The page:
This Weekend In New York: Habibi, Natural Child, Liturgy, And Zola Jesus Bring Catharsis To Manhattan


In Waste Of Paint, our writer/artist team of Jamie Peck and Debbie Allen will review goings-on about town in words and images.

This weekend we found ourselves in the rare situation that all the shows we wanted to see were in "the city": one at the Lower East Side's anachronistically good Cake Shop, the other at hulking mega-club Webster Hall. Maybe it's time to remove that "give Manhattan back to the Indians" pin from my messenger bag.

Debbie Allen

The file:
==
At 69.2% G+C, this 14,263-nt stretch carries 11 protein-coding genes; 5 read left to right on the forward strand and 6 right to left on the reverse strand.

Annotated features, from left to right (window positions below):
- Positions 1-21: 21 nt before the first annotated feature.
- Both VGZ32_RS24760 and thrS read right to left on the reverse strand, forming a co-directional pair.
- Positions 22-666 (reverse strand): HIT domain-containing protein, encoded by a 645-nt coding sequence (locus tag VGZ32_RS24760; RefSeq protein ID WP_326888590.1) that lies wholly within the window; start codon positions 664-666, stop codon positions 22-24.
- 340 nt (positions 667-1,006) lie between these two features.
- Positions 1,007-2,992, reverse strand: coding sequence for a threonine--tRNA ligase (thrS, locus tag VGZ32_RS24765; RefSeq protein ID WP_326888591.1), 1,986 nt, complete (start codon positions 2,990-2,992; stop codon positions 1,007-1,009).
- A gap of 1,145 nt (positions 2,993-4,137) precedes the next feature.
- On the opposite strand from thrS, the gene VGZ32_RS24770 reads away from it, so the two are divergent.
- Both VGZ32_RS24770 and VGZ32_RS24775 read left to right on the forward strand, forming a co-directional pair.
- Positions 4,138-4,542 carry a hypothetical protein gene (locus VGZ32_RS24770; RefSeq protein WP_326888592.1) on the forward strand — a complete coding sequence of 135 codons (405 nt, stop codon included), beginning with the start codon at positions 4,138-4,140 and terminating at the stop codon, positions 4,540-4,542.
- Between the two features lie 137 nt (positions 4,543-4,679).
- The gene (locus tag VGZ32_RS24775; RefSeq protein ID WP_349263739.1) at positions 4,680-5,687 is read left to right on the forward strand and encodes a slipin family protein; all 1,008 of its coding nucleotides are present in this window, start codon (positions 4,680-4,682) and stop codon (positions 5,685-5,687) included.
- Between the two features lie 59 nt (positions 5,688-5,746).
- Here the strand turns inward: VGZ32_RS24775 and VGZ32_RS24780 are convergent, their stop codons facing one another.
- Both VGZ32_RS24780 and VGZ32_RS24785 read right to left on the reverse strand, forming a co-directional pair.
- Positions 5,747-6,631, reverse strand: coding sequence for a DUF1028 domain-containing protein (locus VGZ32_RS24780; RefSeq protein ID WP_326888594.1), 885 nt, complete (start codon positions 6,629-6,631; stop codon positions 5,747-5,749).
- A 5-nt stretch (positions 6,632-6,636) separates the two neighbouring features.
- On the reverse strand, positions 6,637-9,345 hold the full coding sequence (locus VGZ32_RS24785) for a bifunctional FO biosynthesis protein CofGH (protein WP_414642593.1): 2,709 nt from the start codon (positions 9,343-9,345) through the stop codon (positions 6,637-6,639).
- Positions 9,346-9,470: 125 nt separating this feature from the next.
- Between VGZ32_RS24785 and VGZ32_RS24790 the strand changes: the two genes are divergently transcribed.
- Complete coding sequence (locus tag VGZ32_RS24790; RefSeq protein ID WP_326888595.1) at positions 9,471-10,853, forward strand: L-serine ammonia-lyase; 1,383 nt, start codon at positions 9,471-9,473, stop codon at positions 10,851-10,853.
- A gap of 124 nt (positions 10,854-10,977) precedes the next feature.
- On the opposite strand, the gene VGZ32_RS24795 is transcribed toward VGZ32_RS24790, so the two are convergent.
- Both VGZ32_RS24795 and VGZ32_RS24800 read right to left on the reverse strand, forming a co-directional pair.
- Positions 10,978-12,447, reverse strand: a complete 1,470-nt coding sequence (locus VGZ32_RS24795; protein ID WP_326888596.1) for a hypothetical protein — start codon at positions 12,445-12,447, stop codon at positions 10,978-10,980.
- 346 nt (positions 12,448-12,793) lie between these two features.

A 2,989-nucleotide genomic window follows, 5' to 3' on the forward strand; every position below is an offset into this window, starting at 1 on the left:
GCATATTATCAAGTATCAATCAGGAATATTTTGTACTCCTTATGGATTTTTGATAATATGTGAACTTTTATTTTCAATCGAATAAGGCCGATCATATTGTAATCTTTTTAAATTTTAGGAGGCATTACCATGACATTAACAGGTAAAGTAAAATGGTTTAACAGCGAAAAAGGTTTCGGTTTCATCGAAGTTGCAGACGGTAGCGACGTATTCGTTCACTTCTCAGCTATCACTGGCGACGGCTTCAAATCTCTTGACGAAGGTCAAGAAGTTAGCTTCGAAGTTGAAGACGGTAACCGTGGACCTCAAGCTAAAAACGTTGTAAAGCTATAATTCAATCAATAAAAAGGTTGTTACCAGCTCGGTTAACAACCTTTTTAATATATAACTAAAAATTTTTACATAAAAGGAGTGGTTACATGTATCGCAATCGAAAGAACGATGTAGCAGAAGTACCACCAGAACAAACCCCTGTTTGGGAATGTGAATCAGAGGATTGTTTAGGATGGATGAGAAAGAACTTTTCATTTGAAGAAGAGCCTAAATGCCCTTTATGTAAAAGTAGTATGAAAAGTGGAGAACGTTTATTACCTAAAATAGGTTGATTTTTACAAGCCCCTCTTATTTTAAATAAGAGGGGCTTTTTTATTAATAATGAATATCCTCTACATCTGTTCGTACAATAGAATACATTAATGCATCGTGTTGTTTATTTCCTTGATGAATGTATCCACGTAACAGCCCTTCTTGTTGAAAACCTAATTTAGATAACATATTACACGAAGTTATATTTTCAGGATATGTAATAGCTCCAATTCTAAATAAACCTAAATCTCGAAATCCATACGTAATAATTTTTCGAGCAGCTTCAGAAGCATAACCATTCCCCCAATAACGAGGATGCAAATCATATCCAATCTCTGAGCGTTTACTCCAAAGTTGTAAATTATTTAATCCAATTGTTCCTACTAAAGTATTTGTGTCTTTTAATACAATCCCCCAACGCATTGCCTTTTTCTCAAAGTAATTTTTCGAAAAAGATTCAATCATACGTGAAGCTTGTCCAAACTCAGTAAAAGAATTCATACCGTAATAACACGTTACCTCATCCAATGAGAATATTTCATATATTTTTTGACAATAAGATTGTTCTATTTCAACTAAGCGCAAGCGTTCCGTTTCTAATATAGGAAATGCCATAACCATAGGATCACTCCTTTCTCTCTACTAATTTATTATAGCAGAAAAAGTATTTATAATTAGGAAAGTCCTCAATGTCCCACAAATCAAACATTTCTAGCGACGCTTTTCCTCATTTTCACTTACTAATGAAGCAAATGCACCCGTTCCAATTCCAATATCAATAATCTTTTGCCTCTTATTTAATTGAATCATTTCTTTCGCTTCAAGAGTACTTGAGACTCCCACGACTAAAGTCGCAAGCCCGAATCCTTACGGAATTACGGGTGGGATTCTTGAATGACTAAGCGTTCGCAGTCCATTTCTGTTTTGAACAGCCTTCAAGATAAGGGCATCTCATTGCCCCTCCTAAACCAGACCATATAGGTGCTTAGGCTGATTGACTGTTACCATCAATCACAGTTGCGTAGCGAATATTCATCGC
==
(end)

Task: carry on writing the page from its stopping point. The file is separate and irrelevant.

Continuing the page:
Friday we hit up Cake Shop for a bill of bands all loosely associated with the American garage-punk scene, or whatever you want to call it. Following a grungy set from Dead Stars, Habibi took the stage. Fronted by the shyly charismatic Rahill Jamalifard, they delivered a competent set of midtempo guitar pop steeped in nostalgia, both in form ('60s girl group harmonies) and content ("the leaves are changing"). They could have moved around a bit more—that Vivian Girls circa '09 stiffness seems to affect a disproportionate number of new female artists, maybe because women are disproportionately likely to be accused of poor musicianship—but their catchy melodies generated enough energy to get heads bopping, and bits of feminist satire like "she's a tomboy, tomboy/ she's got herself an ego, ego" seemed descended straight from Bikini Kill.

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